7.2/10
7,183
80 user 39 critic

The Blue Dahlia (1946)

Not Rated | | Crime, Film-Noir, Mystery | 1 June 1946 (UK)
An ex-bomber pilot is suspected of murdering his unfaithful wife.

Director:

George Marshall
Reviews
Nominated for 1 Oscar. See more awards »

Photos

Edit

Cast

Complete credited cast:
Alan Ladd ... Johnny Morrison
Veronica Lake ... Joyce Harwood
William Bendix ... Buzz Wanchek
Howard Da Silva ... Eddie Harwood
Doris Dowling ... Helen Morrison
Tom Powers ... Capt. Hendrickson
Hugh Beaumont ... George Copeland
Howard Freeman ... Corelli
Don Costello ... Leo
Will Wright ... 'Dad' Newell
Frank Faylen ... Man Recommending a Motel
Walter Sande ... Heath
Learn more

More Like This 

The Glass Key (1942)
Crime | Drama | Film-Noir
    1 2 3 4 5 6 7 8 9 10 7.1/10 X  

A crooked politician finds himself being accused of murder by a gangster from whom he refused help during a re-election campaign.

Director: Stuart Heisler
Stars: Alan Ladd, Veronica Lake, Brian Donlevy
Certificate: Passed Crime | Drama | Film-Noir
    1 2 3 4 5 6 7 8 9 10 7.5/10 X  

When assassin Philip Raven shoots a blackmailer and his beautiful female companion dead, he is paid off in marked bills by his treasonous employer who is working with foreign spies.

Director: Frank Tuttle
Stars: Alan Ladd, Veronica Lake, Robert Preston
Crime | Drama | Film-Noir
    1 2 3 4 5 6 7 8 9 10 7.6/10 X  

After being hired to find an ex-con's former girlfriend, Philip Marlowe is drawn into a deeply complex web of mystery and deceit.

Director: Edward Dmytryk
Stars: Dick Powell, Claire Trevor, Anne Shirley
Phantom Lady (1944)
Crime | Drama | Film-Noir
    1 2 3 4 5 6 7 8 9 10 7.2/10 X  

A devoted secretary risks her life to try to find the elusive woman who may prove her boss didn't murder his selfish wife.

Director: Robert Siodmak
Stars: Franchot Tone, Ella Raines, Alan Curtis
Criss Cross (1949)
Crime | Drama | Film-Noir
    1 2 3 4 5 6 7 8 9 10 7.5/10 X  

An armored truck driver and his lovely ex-wife conspire with a gang to have his own truck robbed on the route.

Director: Robert Siodmak
Stars: Burt Lancaster, Yvonne De Carlo, Dan Duryea
The Big Clock (1948)
Crime | Drama | Film-Noir
    1 2 3 4 5 6 7 8 9 10 7.7/10 X  

After murdering someone, a magazine tycoon tries to frame an unknown, innocent man for the murder instead, while the innocent man tries to solve the murder himself.

Director: John Farrow
Stars: Ray Milland, Maureen O'Sullivan, Charles Laughton
Crime | Drama | Film-Noir
    1 2 3 4 5 6 7 8 9 10 7.1/10 X  

A man is found murdered, with witnesses convinced about the woman they saw leaving his apartment. However, it becomes apparent that the woman has a twin, and finding out which one is the killer seems impossible.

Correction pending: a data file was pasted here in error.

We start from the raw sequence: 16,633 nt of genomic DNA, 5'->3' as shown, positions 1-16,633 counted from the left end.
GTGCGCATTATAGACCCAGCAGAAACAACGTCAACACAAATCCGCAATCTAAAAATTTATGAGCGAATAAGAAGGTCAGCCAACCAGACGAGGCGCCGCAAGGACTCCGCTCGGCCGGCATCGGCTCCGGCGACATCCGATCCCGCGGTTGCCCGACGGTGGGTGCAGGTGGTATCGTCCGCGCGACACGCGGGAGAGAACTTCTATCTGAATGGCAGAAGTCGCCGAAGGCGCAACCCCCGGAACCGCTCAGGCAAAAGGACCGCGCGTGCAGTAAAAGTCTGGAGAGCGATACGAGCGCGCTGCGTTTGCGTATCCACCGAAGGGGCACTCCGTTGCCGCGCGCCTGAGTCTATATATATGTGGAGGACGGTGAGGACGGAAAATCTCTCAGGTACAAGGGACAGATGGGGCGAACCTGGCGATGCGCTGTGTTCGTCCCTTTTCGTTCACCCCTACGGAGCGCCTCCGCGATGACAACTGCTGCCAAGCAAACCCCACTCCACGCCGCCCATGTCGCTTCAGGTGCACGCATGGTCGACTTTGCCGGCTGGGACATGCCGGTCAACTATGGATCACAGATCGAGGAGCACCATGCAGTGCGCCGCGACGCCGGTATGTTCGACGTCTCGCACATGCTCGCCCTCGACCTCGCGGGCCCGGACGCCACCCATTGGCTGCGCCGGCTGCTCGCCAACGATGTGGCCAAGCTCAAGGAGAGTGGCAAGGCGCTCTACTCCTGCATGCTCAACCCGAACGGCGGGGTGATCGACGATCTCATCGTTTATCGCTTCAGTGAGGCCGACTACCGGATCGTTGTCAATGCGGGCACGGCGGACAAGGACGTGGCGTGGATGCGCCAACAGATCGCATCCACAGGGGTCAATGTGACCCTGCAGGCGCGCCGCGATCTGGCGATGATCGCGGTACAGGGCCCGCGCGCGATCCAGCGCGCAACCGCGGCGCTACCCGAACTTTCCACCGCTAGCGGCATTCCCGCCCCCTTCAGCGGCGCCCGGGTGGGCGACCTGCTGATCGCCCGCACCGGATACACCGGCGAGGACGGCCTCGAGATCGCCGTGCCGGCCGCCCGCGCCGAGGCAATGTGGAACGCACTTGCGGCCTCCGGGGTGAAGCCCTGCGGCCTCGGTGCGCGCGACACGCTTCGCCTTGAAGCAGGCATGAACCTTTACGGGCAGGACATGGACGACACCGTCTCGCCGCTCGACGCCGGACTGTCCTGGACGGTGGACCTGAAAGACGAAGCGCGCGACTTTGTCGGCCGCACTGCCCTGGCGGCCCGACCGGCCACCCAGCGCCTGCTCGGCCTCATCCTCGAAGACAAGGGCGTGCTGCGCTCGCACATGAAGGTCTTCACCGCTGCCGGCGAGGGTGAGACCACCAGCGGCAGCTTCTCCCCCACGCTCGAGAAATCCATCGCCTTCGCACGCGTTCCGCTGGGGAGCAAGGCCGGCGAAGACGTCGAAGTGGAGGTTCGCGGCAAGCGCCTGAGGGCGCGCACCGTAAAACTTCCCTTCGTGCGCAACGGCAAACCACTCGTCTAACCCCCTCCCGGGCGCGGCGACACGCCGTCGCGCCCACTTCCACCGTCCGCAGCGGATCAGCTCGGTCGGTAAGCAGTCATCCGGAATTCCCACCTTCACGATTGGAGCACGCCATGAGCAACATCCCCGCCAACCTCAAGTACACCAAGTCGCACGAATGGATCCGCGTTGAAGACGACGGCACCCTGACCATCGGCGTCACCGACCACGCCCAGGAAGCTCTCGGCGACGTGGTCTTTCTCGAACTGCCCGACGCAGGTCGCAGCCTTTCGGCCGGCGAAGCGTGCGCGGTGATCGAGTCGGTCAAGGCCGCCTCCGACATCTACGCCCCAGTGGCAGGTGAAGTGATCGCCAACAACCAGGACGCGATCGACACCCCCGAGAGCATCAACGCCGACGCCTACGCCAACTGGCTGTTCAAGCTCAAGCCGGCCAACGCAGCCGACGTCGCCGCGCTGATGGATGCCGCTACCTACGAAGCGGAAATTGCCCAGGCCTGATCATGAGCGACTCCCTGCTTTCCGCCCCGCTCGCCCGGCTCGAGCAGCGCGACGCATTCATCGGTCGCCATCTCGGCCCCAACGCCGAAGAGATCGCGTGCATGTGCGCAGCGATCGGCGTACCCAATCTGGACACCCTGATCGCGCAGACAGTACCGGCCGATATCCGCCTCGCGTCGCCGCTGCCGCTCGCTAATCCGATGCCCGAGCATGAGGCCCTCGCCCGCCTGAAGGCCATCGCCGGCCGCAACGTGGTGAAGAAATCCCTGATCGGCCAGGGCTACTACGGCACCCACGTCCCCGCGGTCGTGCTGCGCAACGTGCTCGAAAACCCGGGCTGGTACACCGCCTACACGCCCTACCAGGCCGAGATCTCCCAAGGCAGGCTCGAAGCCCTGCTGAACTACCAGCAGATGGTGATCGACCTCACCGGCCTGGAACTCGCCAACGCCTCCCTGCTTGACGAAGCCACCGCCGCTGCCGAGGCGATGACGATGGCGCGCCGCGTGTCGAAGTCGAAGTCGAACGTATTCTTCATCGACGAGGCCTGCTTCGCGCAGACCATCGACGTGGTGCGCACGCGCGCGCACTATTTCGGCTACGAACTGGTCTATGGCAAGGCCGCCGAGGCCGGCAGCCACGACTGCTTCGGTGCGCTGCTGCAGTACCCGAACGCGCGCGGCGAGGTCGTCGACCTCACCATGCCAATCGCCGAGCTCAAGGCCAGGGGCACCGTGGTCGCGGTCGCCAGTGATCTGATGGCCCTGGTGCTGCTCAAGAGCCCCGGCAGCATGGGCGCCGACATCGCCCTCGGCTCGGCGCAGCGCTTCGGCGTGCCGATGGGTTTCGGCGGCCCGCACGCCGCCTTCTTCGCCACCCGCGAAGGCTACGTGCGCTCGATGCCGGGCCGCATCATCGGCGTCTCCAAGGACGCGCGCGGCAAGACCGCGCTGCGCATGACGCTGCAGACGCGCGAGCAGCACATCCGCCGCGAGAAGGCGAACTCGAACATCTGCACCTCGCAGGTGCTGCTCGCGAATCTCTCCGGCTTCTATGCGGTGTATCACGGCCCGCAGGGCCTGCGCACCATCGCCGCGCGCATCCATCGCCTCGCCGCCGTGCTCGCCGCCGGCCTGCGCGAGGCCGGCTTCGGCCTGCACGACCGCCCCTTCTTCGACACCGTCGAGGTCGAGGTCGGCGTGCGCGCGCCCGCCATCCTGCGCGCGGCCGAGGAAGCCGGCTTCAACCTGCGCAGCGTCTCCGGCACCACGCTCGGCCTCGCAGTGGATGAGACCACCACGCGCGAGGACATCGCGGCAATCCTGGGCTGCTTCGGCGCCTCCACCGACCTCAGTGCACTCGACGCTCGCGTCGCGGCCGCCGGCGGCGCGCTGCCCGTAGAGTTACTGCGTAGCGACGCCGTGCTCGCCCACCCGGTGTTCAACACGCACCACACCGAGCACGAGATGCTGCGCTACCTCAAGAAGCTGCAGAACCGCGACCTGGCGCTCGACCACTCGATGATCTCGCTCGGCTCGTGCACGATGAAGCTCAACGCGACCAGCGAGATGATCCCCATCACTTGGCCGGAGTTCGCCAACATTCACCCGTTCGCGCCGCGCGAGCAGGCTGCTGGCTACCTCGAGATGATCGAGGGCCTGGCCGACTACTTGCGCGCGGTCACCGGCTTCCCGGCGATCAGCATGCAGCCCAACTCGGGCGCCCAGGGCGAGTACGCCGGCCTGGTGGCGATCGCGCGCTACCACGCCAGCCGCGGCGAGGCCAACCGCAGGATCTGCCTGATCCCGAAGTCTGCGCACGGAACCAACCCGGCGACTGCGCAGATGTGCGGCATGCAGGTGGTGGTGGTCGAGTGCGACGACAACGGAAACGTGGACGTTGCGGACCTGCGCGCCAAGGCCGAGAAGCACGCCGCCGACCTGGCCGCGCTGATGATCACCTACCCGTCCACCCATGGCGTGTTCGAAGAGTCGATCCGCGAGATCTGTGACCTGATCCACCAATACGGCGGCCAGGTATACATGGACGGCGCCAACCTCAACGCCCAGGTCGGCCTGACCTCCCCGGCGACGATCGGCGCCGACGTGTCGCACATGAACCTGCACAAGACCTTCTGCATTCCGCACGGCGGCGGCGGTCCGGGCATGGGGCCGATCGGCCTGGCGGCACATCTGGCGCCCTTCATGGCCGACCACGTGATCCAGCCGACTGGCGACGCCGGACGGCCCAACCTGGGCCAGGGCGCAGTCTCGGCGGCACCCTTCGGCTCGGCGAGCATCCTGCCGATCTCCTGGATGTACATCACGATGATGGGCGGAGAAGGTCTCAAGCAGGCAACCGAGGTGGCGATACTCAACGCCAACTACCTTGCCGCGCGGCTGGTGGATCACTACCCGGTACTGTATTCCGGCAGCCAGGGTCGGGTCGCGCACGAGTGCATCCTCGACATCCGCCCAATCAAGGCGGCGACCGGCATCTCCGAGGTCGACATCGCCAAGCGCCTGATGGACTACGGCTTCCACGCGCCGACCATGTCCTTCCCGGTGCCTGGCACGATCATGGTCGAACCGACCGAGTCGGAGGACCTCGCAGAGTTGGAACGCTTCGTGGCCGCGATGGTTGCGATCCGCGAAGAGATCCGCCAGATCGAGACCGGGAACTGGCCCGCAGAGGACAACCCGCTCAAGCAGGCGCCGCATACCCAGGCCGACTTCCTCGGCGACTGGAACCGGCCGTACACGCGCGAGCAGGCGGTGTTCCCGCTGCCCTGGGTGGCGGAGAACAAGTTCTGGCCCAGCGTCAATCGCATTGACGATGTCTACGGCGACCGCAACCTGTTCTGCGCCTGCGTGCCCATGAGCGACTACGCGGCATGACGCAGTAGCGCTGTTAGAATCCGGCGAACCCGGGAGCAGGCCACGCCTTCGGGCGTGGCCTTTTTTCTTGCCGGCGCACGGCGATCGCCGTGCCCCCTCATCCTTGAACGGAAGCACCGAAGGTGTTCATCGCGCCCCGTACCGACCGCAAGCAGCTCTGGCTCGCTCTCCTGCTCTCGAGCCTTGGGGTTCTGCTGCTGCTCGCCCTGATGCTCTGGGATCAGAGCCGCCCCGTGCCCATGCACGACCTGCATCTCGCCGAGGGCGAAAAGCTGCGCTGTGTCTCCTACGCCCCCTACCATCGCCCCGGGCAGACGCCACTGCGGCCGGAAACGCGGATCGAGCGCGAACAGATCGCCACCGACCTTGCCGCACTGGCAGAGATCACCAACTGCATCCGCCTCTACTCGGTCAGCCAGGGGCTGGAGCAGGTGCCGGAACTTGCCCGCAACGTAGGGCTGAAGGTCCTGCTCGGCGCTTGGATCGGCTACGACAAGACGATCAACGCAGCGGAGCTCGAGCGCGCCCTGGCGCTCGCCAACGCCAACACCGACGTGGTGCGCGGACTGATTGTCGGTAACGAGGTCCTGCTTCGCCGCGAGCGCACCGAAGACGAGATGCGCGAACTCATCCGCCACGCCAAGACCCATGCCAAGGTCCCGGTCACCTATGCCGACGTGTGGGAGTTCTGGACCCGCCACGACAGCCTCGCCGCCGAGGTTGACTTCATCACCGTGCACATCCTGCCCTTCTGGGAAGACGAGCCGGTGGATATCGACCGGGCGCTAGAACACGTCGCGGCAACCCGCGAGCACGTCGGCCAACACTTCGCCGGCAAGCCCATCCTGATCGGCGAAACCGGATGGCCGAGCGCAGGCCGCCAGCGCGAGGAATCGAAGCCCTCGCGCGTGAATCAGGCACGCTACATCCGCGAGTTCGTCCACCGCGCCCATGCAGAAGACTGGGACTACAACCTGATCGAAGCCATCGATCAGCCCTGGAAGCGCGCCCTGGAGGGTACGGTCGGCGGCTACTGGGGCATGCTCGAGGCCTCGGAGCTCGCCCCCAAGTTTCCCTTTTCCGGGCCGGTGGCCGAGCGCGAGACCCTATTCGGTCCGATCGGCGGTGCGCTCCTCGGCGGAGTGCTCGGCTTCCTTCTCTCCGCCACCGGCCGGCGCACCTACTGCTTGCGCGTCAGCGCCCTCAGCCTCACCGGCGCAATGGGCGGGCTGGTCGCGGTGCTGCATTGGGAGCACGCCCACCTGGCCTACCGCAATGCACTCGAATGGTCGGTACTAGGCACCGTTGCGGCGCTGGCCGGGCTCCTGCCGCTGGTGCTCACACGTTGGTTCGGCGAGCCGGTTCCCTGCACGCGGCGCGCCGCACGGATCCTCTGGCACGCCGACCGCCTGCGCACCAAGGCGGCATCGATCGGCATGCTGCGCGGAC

Director: Robert Siodmak
Stars: Olivia de Havilland, Lew Ayres, Thomas Mitchell
Crossfire (1947)
Crime | Drama | Film-Noir
    1 2 3 4 5 6 7 8 9 10 7.3/10 X  

A man is murdered, apparently by one of a group of demobilized soldiers he met in a bar. But which one? And why?

Director: Edward Dmytryk
Stars: Robert Young, Robert Mitchum, Robert Ryan
The Killers (1946)
Certificate: Passed Crime | Drama | Film-Noir
    1 2 3 4 5 6 7 8 9 10 7.8/10 X  

Hit men kill an unresisting victim, and investigator Reardon uncovers his past involvement with beautiful, deadly Kitty Collins.

Director: Robert Siodmak
Stars: Burt Lancaster, Ava Gardner, Edmond O'Brien
The Big Combo (1955)
Crime | Drama | Film-Noir
    1 2 3 4 5 6 7 8 9 10 7.4/10 X  

A police lt. is ordered to stop investigating deadly crime boss Mr. Brown, because he hasn't been able to get any hard evidence against him. He then goes after Brown's girlfriend who despises him, for information instead.

Director: Joseph H. Lewis
Stars: Cornel Wilde, Richard Conte, Jean Wallace
Born to Kill (1947)
Crime | Drama | Film-Noir
    1 2 3 4 5 6 7 8 9 10 7.2/10 X  

A calculating divorcée risks her chances at wealth and security with a man she doesn't love by getting involved with the hotheaded murderer romancing her foster sister.

Director: Robert Wise
Stars: Claire Trevor, Lawrence Tierney, Walter Slezak
Certificate: Passed Crime | Drama | Film-Noir
    1 2 3 4 5 6 7 8 9 10 7.1/10 X  

A secretary tries to help her boss, who is framed for a murder.

Director: Henry Hathaway
Stars: Lucille Ball, Clifton Webb, William Bendix
Edit

Storyline

When Johnny comes home from the navy he finds his wife Helen kissing her substitute boyfriend Eddie, the owner of the Blue Dahlia nightclub. Helen admits her drunkenness caused their son's death. He pulls a gun on her but decides she's not worth it. Later, Helen is found dead and Johnny is the prime suspect. Written by Ed Stephan <stephan@cc.wwu.edu>